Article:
Chris Dawson inspires NSW parliament to introduce bail legislation

C

Convicted killers like Chris Dawson would be denied bail unless they help police locate the body of their victims under new legislation set to be introduced to NSW parliament this week.

The so-called “no body, no parole” laws follows a campaign spearheaded by the family of Lynette Dawson, who was 33 when she disappeared and whose body has never been found.

The legislation will be introduced on Wednesday, and if passed, it will become law next month.

Under the proposed legislation, convicted killers would be denied bail should they put the case forward for an early release, unless they have proven active co-operation, including on locating the body.

If passed, the legislation would impact six people currently serving time for murder or homicide, as well as any future relevant convictions.

It’s understood the laws would include amendments that would stop the State Parole Authority from granting parole to any person serving time for a murder without evidence of their co-operation with investigators, including on disclosing their victim’s whereabouts if not already known.

Premier Dominic Perrottet said the aim was to limit ongoing distress and trauma for the families of victims.

“We will make it impossible for offenders who wilfully and deliberately refuse to disclose information about their victims’ remains, to be granted parole,” Mr Perrottet said.

“Being unable to locate a loved one’s body is extremely distressing and traumatic for the families and friends of victims and it denies a victim the dignity of being laid to rest appropriately.”

Mr Perrottet said the laws were a “common sense and fair approach”.

“Passing this into law will provide immense comfort to families and friends of victims who have gone through unimaginable pain,” he told Nine Radio.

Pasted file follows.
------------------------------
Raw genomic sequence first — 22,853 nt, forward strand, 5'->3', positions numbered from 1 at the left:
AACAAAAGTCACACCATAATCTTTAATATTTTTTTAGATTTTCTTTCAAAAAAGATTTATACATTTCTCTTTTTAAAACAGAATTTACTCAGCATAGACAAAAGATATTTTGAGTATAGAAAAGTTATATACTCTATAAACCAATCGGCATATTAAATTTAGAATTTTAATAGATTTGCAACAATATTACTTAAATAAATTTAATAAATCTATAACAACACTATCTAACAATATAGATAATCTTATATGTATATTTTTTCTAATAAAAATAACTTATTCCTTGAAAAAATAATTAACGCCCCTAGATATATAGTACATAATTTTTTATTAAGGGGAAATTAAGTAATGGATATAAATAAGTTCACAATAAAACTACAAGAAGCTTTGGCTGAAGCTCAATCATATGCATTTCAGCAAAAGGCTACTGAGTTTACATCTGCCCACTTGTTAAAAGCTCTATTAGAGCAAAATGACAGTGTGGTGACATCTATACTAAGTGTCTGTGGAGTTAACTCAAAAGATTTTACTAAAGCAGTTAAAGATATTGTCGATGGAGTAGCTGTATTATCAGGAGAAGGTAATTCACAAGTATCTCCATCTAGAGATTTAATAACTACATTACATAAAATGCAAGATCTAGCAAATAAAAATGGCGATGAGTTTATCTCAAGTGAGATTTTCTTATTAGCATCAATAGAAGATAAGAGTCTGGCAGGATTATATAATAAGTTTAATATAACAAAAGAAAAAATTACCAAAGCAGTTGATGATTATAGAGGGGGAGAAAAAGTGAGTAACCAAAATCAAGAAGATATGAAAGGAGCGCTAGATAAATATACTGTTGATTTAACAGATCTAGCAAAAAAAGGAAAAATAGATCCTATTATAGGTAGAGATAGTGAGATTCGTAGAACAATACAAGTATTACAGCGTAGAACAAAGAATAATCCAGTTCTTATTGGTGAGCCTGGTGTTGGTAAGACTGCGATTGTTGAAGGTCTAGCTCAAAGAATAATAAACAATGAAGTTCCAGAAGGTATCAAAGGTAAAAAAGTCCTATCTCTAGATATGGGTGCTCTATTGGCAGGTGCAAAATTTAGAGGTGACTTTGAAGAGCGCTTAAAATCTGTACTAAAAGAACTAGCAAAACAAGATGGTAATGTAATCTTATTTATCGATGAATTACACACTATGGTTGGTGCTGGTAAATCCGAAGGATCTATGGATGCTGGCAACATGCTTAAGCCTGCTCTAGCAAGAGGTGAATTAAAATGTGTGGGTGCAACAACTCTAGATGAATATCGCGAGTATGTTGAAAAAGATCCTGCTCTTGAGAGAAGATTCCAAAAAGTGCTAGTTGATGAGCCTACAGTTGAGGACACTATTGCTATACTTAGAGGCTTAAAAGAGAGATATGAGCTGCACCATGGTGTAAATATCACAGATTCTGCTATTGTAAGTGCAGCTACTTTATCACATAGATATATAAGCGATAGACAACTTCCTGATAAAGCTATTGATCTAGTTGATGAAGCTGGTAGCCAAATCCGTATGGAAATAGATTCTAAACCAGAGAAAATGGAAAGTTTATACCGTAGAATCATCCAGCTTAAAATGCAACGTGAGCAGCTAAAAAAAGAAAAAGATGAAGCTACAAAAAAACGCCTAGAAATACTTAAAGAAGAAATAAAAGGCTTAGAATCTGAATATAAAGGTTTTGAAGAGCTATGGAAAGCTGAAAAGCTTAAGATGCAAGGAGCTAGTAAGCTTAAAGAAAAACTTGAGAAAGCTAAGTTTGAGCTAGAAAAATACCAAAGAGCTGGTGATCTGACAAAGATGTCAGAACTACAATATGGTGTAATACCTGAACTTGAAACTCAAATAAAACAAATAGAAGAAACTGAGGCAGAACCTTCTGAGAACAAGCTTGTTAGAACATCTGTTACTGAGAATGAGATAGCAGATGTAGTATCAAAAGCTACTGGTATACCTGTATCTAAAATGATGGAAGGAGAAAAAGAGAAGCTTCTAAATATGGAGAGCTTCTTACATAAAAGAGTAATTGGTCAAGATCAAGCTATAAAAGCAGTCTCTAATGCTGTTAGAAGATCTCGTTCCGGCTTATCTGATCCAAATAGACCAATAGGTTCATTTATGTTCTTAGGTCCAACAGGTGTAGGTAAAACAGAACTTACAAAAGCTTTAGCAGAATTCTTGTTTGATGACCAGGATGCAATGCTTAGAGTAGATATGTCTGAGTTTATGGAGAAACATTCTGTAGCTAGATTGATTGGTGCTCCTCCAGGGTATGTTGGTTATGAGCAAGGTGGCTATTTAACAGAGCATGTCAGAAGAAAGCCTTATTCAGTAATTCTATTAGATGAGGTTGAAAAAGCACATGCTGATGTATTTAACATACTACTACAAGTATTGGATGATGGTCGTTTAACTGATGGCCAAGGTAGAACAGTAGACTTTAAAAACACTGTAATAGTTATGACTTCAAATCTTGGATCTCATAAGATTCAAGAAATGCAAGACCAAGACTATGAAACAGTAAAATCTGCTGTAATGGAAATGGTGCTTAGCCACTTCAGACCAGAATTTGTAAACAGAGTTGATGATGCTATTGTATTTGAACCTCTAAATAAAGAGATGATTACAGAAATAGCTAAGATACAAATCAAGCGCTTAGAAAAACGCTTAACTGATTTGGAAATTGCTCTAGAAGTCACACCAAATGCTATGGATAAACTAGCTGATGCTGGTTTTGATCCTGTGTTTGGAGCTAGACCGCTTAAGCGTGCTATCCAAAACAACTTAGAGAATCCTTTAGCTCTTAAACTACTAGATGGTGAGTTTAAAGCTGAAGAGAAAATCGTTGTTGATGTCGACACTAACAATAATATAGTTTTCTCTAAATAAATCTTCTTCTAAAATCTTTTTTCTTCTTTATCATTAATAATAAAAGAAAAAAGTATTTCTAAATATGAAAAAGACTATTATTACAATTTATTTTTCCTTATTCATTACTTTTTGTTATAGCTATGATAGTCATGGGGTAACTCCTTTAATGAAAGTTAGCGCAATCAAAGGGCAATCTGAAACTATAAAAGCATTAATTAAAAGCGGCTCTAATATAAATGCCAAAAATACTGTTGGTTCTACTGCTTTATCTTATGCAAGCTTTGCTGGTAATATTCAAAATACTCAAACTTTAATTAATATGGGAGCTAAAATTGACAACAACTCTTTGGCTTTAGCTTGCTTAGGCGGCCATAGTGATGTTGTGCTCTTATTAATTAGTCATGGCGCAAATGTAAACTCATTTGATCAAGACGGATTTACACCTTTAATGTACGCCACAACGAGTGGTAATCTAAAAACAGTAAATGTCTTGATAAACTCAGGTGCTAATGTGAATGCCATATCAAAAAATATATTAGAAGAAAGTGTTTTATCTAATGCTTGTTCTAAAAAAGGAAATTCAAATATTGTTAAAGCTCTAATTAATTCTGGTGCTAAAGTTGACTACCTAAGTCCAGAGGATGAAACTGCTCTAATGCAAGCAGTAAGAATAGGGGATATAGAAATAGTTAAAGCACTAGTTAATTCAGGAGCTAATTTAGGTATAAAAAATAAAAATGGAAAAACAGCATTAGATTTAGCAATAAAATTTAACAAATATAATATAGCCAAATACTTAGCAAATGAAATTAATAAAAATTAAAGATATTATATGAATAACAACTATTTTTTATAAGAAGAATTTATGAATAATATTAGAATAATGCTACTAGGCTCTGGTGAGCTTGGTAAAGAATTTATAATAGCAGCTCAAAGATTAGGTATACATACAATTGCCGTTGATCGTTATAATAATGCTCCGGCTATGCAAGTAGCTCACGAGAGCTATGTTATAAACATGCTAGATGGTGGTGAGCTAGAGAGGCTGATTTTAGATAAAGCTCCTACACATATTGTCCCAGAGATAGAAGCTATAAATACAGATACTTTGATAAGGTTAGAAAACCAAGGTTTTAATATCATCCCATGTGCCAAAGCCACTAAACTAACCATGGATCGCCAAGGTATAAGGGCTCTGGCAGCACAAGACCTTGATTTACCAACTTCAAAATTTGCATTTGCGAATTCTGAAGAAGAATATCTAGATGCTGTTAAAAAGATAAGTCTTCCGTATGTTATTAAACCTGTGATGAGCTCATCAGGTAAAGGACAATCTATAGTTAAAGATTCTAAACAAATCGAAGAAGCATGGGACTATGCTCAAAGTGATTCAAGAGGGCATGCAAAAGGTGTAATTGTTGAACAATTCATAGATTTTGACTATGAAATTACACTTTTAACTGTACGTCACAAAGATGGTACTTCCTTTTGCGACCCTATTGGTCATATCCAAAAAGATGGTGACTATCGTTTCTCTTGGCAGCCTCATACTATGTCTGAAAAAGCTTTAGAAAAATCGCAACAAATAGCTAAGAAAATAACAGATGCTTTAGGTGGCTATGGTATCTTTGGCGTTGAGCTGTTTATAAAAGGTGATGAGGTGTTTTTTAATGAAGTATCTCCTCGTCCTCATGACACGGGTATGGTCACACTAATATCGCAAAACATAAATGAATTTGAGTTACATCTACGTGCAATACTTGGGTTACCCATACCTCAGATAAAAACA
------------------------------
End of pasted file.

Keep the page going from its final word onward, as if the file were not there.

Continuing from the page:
Mr Perrottet said Ms Dawson’s family had been pivotal in introducing the legislation.

Dawson was last month found guilty of murdering his wife in January 1982.

His legal team has flagged they may appeal the verdict.

Corrections Minister Geoff Lee said the reforms were modelled on laws in other jurisdictions.

“Any offender in prison coming up for parole should think really hard about maintaining their refusal to co-operate with police if they want to retain their prospects of getting parole,” Dr Lee said.

Originally published as New bail laws to be introduced inspired by Chris Dawson

Read related topics:Chris Dawson

Source link
Lien puissant
best link
best link
best link
best link
best link
best link
best link
best link
best link
best link
best link
best link
best link
best link
best link
best link
best link
best link
best link
best link
best link
best link
best link
best link
best link
best link
best link
best link
best link
best link
best link
best link
best link
best link
best link

About the author

vQ50azj5tS

Add Comment

vQ50azj5tS

Get in touch

Quickly communicate covalent niche markets for maintainable sources. Collaboratively harness resource sucking experiences whereas cost effective meta-services.